The festival will be from 1 to 4 p.m. Sunday and from 8 a.m. to 3 p.m. Monday. Admission is $3/person, which includes free parking.
This year will be the first Street Rod car show - $10 participant fee. Contact David Speegle for more information on the car show at 256-385-1401.
Fall is just around the corner and with it comes the first of the wonderful autumn harvest celebrations — the Sweet Tater Festival. This year’s gathering is full of fun for the entire family, including some great entertainment.
For the first time, the popular festival will be moved to Smith Lake Park. This gives everyone a chance for one last summer fling on the lake, as well as some great food, creative vendors and wonderful live entertainment.
Terry Kelly Productions brings a full lineup of stage personalities, including a variety of professional talent from Nashville and Florida and some great local talent to delight all ages.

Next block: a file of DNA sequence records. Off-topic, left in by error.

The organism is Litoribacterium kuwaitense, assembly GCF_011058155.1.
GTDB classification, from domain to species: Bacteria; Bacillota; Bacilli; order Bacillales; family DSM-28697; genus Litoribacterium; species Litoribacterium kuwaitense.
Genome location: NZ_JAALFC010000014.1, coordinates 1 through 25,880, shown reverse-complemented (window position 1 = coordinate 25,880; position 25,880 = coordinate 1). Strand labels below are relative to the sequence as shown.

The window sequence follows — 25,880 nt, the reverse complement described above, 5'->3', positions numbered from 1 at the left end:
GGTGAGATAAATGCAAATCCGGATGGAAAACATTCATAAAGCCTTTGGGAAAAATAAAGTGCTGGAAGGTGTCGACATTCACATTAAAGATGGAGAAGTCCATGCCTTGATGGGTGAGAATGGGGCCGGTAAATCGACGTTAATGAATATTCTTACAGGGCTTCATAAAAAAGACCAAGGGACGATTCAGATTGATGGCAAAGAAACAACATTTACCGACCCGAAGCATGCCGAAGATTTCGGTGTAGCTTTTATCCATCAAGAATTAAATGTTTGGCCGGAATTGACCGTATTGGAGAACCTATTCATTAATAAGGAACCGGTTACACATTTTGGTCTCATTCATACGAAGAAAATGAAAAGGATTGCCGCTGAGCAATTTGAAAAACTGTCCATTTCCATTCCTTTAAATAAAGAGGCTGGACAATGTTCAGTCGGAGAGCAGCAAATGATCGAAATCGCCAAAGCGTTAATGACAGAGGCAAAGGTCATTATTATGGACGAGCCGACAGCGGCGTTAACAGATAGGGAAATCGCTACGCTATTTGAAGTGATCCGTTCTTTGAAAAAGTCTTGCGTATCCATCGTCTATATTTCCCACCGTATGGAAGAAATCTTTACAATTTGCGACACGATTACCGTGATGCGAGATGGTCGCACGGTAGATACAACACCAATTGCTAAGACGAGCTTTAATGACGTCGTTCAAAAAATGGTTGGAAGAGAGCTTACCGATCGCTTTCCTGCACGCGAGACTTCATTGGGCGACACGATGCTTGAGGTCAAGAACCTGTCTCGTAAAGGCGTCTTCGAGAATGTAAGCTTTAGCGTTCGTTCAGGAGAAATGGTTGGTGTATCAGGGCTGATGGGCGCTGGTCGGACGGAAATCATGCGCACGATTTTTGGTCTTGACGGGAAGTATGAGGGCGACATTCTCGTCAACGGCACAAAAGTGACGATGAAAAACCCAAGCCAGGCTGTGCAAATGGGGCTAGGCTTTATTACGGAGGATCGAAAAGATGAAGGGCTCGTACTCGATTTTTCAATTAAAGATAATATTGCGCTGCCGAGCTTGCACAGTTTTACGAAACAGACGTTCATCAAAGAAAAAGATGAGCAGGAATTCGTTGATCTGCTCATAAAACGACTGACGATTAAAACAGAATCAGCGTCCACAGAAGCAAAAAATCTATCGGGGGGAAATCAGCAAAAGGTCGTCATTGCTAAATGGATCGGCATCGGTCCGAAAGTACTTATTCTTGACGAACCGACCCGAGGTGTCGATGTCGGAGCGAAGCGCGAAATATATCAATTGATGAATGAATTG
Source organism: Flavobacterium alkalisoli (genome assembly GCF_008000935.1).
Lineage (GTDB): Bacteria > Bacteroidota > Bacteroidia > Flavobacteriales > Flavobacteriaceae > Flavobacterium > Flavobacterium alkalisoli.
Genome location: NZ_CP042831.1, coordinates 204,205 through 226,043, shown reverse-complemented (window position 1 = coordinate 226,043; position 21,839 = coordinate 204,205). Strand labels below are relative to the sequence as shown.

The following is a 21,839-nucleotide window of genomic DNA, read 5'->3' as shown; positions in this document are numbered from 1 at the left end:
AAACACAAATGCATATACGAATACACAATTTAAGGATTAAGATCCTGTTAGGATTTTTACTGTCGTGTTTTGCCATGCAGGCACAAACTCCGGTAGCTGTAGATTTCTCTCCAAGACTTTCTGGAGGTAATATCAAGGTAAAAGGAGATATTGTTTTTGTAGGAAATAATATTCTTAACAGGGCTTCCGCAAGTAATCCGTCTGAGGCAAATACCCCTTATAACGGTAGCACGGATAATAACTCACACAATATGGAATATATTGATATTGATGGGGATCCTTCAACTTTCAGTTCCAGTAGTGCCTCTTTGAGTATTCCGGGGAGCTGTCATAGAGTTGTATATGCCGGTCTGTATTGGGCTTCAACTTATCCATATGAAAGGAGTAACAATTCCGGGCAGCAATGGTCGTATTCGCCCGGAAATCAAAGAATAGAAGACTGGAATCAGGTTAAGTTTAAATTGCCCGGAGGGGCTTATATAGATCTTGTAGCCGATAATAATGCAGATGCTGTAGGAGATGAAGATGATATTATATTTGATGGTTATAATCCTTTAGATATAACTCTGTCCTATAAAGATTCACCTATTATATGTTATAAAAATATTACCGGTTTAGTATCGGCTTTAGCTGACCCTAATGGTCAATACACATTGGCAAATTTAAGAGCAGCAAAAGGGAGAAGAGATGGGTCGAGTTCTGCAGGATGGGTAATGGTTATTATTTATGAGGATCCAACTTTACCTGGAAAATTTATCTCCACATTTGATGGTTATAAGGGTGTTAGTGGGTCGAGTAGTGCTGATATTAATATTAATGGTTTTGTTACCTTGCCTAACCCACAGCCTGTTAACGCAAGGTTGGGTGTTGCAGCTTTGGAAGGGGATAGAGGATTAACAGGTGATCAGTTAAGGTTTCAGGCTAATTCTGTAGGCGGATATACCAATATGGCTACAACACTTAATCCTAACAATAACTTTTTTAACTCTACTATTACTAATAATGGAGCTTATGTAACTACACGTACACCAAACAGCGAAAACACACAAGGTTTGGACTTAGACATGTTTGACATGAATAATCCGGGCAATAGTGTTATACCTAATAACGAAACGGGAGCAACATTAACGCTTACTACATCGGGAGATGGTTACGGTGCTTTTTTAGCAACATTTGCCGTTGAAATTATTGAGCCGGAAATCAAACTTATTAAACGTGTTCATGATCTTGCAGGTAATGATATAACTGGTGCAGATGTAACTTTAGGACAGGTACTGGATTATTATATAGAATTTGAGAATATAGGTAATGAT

The Tall Timber Antique Medicine Show will have you laughing and smiling the whole time they are onstage. This talented group presents humorous skits along with their original music. Bill and Susie Sterling are known for their humorous family fun performances. All ages will get a big kick out of them!
Also on the roster of great entertainers are traditional country music stylist, Ross Key, who travels from Nashville to bring you some of the old standards everyone remembers and loves.
Jake Mann has been on hand at the Sweet Tater Festival for several years now. A crowd favorite, Mann is known for his repertoire of country songs.
Taylor McLain is 2013’s version of the lovely and talented Patsy Cline. She captures the stage with her presence. Taylor is from nearby Hartselle, Alabama.
For Brook Sinyard and her band, this is a first time performance at the Sweet Tater Festival. They are looking forward to entertaining you with some great music.